Health scares ignite turf debate


Photo courtesy of Lifetouch

Senior midfielder Kamyab Salehi-Pirouz avoids the defender while turf pellets fly around his feet. Health concerns regarding the artificial turf have caused debate over its use on school fields.

With the increase of artificial turf in sports, risk factors ranging from concussions to cancer have generated concern and uncertainty at all levels of athletics. High school turf fields like WJ’s have expanded into the sports culture for their popularity, and unfortunately have shocking health risks attached.

Artificial turf is a surface of synthetic fibers made to replicate natural grass. The three primary components of the turf consist of backing material that helps support the individual grass blades; various pigments used for the colors on the field and black pellets of recycled tires.

Tiny black pellets are used as infill on artificial turf. Many toxic chemicals in the black crumbs can be extremely harmful when one is exposed to them.

Sophomore JV soccer goalkeeper Evan Calhoun recognizes the hazardous effects to the exposure of the black crumbs.

“Every day at soccer practice I get the rubber turf pellets whenever I dive. They stick on my body and I sometimes swallow them,” Calhoun said. “I think it’s really dangerous that I’m getting these harmful chemicals in my body, but at the same time I try not to worry, because helping my team is my greatest concern.”

According to Oxford Academic, extreme exposure to the black crumbs can also result in cancer.

Mercury, benzene and arsenic are all present in the crumb rubber, and when they stick to athletes or get inside of one’s body, cancer could be a long-term outcome.

Parents of athletes who play on turf have voiced their opinions regarding the dangers.

“I do think artificial turf is dangerous, but not extremely so. Since it’s not incredibly dangerous, I don’t worry about it when Evan is playing,” Calhoun’s father, Chris Calhoun, said.

Concussions pose another major health threat regarding artificial turf. The lack of padding in artificial turf has contributed to the deep concern over lack of safety.

“The relationship between an artificial turf field and concussions comes down to the ability of the surface to attenuate impact forces. With a harder surface, less of the impact forces can be absorbed by the material and are instead absorbed by the athlete’s head,” the Concussion Legacy Foundation reports.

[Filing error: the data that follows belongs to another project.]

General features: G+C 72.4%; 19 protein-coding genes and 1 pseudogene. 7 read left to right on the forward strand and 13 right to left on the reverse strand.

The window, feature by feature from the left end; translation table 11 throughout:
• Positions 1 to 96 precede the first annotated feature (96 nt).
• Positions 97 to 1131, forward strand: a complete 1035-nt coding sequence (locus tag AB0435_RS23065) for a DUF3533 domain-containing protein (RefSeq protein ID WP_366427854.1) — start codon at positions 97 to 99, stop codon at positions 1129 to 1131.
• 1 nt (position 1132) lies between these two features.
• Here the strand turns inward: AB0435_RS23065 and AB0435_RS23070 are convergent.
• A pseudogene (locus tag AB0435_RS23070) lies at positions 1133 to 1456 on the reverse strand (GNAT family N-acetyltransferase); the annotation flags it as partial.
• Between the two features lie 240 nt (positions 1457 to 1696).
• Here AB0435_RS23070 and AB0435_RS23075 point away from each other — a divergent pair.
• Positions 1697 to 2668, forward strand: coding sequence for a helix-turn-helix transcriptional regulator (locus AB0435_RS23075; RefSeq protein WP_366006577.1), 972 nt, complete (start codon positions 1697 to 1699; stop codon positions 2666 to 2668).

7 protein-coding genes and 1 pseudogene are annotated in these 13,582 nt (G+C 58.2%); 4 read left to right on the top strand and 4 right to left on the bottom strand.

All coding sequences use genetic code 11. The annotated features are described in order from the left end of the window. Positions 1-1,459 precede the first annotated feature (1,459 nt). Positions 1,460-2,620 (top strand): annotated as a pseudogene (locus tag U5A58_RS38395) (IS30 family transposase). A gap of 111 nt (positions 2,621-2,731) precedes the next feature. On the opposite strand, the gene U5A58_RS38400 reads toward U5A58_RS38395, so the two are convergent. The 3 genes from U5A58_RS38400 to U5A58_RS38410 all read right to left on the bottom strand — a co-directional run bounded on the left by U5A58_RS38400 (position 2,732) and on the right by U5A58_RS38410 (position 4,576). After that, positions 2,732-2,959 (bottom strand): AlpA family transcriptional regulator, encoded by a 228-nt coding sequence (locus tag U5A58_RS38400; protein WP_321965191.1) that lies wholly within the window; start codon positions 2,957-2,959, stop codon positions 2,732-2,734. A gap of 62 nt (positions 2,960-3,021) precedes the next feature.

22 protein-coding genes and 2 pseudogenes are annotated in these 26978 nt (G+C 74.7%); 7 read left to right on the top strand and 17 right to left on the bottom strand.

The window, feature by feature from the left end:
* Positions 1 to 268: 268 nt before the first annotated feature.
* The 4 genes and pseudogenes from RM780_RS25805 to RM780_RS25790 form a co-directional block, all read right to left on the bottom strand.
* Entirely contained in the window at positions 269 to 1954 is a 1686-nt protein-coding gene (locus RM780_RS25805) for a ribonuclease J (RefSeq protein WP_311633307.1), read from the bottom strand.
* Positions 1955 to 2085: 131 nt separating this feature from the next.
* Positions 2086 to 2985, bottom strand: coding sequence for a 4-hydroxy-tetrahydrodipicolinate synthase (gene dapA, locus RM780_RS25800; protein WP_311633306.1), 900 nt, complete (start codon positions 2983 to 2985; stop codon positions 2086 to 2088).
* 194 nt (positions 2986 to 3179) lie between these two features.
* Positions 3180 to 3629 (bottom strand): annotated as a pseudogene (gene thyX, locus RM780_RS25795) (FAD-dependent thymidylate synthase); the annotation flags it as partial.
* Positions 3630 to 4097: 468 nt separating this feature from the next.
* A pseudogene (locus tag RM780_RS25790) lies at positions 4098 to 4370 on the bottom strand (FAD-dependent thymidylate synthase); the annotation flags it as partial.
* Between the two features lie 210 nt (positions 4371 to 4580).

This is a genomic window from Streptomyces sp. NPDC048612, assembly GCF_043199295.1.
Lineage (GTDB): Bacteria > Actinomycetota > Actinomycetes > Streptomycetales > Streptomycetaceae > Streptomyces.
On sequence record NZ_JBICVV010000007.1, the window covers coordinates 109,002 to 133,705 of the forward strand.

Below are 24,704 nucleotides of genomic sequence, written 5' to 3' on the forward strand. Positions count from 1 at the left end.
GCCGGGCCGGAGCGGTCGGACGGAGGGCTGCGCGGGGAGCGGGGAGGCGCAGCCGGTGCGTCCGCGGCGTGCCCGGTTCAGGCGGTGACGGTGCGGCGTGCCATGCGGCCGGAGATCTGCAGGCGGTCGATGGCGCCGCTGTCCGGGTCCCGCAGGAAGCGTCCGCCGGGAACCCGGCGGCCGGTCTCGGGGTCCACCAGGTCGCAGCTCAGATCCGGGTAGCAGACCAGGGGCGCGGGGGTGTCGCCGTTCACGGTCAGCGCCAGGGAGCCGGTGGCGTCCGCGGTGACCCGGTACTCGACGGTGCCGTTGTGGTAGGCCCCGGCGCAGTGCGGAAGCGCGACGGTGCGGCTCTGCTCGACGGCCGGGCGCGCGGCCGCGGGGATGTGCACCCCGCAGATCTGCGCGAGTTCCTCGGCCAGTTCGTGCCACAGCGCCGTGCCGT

More frequent injuries caused by artificial turf are because of the surface temperature. The excessive heat that the surface absorbs can lead to abnormal temperatures, some reaching as high as 180 degrees fahrenheit. Blisters, turf burns, dehydration, heat stroke and even melted shoes can result from these extreme temperatures.

Within Montgomery County, seven high schools have artificial turf fields, including WJ, Thomas S. Wootton, Richard Montgomery, Paint Branch, Gaithersburg, Walt Whitman and Albert Einstein.

“We closely review the conditions of our fields on an ongoing basis. We will continue to evaluate all options with regards to our fields,” Montgomery County Public Schools spokesman Derek Turner said via

WJ will undergo a surface replacement during the summer of 2019. The last surface installation at WJ was in 2010, which would make for nine years of wear and tear.

“It is up to MCPS to make the decision about the surface installation but the field will remain artificial turf. The WJ field is the most heavily used field than any other field in Montgomery County,” WJ athletic director Tom Rogers said. “We have a partnership with Bethesda Soccer, so whenever WJ athletics aren’t using the field, Bethesda Soccer is. I am looking forward to the new field.”